Efforts to punish two security agents who revealed risks at the Minneapolis-St. Paul International Airport are being scrutinized by federal authorities.
The U.S. Office of Special Counsel blocked the forced transfer of Andrew Rhoades and the suspension of Rebecca Roering, both assistant security directors for the Transportation Security Administration (TSA).
The special counsel office is an independent investigative and prosecutorial agency that protects federal employees from reprisal for whistle-blowing, among other things.
According to the counsel, Roering disclosed a vulnerability in TSA’s PreCheck program, and a Homeland Security investigation substantiated it. The TSA proposed suspending her in March but put the suspension on hold at the counsel’s request. The counsel is looking into whether the suspension is connected to Roering’s report of the security shortcoming.
In Rhoades’ case, he had objected to a supervisor’s proposal to have TSA screeners handle confiscated weapons improperly, the counsel said. He also reported that stickers were not consistently placed on checked, cleared bags. Both issues have been remedied.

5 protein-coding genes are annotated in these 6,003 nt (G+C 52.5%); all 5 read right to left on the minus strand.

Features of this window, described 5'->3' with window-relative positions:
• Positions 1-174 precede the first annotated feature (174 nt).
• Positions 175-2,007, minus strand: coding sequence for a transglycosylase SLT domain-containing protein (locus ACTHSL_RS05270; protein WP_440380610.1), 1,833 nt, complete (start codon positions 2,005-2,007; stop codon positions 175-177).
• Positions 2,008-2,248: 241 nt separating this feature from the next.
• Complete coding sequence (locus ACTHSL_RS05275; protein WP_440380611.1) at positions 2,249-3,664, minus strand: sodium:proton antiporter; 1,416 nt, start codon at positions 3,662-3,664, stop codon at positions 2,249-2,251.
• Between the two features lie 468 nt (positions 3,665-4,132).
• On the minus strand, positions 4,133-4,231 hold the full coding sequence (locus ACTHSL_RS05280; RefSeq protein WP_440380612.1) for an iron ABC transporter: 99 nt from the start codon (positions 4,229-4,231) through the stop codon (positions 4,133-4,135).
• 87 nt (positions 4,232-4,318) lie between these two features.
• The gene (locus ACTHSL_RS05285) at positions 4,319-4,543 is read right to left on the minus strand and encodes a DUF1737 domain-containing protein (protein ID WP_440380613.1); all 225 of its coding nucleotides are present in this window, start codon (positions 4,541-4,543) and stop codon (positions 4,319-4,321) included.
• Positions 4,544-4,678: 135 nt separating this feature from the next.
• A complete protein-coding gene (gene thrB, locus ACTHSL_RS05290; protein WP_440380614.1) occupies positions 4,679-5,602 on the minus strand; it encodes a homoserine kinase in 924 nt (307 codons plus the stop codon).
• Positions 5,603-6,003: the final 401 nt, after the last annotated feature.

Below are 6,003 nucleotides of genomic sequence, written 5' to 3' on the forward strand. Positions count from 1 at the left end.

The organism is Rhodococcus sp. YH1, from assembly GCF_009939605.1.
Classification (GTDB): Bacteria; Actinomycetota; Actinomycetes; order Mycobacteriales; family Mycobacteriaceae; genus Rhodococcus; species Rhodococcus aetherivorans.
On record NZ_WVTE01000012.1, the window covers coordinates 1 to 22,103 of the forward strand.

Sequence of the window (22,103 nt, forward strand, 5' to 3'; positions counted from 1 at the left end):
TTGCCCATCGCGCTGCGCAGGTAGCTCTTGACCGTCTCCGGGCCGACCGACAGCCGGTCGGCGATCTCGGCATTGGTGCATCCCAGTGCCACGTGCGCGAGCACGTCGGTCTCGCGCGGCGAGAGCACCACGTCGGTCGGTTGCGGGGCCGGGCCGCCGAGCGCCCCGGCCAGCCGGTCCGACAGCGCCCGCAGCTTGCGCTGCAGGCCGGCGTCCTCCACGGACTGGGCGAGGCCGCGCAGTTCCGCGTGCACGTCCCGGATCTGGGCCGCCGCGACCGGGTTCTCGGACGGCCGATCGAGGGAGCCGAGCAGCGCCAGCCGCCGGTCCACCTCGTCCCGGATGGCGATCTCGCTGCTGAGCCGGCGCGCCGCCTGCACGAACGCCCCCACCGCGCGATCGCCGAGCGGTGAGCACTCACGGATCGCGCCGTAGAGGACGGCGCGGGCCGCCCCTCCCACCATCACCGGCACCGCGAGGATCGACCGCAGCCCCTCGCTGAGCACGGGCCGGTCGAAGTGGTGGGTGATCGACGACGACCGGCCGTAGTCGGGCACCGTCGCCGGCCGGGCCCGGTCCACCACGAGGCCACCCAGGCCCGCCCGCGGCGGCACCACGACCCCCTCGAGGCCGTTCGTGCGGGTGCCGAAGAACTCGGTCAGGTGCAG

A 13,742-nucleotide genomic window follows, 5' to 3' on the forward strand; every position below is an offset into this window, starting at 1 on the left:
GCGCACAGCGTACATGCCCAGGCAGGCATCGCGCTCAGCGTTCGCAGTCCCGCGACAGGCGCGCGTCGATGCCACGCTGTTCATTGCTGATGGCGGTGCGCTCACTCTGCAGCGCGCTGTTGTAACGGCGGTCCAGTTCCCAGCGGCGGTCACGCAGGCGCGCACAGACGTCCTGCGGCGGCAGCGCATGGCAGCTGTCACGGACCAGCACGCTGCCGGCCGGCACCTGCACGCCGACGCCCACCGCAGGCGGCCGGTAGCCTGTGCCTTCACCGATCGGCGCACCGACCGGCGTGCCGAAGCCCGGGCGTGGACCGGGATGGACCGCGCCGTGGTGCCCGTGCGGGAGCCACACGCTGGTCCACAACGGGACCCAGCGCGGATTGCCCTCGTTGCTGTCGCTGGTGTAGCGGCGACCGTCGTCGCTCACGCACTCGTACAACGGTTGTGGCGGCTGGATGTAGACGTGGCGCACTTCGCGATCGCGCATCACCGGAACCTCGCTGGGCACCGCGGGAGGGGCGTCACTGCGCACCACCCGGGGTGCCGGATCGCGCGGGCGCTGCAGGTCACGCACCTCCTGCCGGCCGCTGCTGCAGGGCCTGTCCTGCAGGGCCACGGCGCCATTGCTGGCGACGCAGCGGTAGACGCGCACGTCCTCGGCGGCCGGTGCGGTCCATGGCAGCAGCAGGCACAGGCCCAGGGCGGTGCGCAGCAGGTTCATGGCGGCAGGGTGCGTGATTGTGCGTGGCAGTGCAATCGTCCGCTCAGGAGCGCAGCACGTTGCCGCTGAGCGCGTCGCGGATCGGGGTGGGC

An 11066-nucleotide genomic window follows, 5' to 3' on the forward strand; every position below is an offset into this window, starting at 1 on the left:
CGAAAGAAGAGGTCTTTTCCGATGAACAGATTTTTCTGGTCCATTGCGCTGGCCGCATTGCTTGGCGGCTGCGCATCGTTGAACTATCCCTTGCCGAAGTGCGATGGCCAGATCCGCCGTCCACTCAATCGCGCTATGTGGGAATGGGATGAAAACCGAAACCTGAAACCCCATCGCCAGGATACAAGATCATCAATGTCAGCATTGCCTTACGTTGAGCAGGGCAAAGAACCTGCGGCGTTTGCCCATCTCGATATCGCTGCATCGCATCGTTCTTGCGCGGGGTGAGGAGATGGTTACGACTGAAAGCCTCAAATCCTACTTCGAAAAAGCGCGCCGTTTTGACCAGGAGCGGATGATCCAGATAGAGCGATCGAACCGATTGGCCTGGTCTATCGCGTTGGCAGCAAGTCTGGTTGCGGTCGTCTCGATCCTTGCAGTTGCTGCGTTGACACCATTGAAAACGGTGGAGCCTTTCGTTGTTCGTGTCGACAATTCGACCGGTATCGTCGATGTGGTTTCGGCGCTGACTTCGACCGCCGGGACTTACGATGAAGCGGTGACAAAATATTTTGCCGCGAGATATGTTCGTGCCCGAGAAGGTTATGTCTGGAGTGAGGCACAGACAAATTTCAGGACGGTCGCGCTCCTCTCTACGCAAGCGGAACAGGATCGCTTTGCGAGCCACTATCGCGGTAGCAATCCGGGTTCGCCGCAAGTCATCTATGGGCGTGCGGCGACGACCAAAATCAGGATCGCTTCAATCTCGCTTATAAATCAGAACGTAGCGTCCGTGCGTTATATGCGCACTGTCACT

After local news stories on security lapses at the airport last fall, one of Rhoades’ supervisors reassigned him in February from the Twin Cities to Tampa, Fla. The transfer was put on hold at the counsel’s request and later withdrawn.
Rhoades said Wednesday he had not leaked security information to news media. He said he would have no hesitation to again point out similar security concerns to supervisors.
“I would absolutely bring it up,” said Rhoades, who has been with the TSA for 12 years. “I will never refrain from anything that would, in my silence, put the public at risk.”
Rhoades said he would not accept a transfer to Tampa. A TSA spokesman in Washington declined to address the two cases.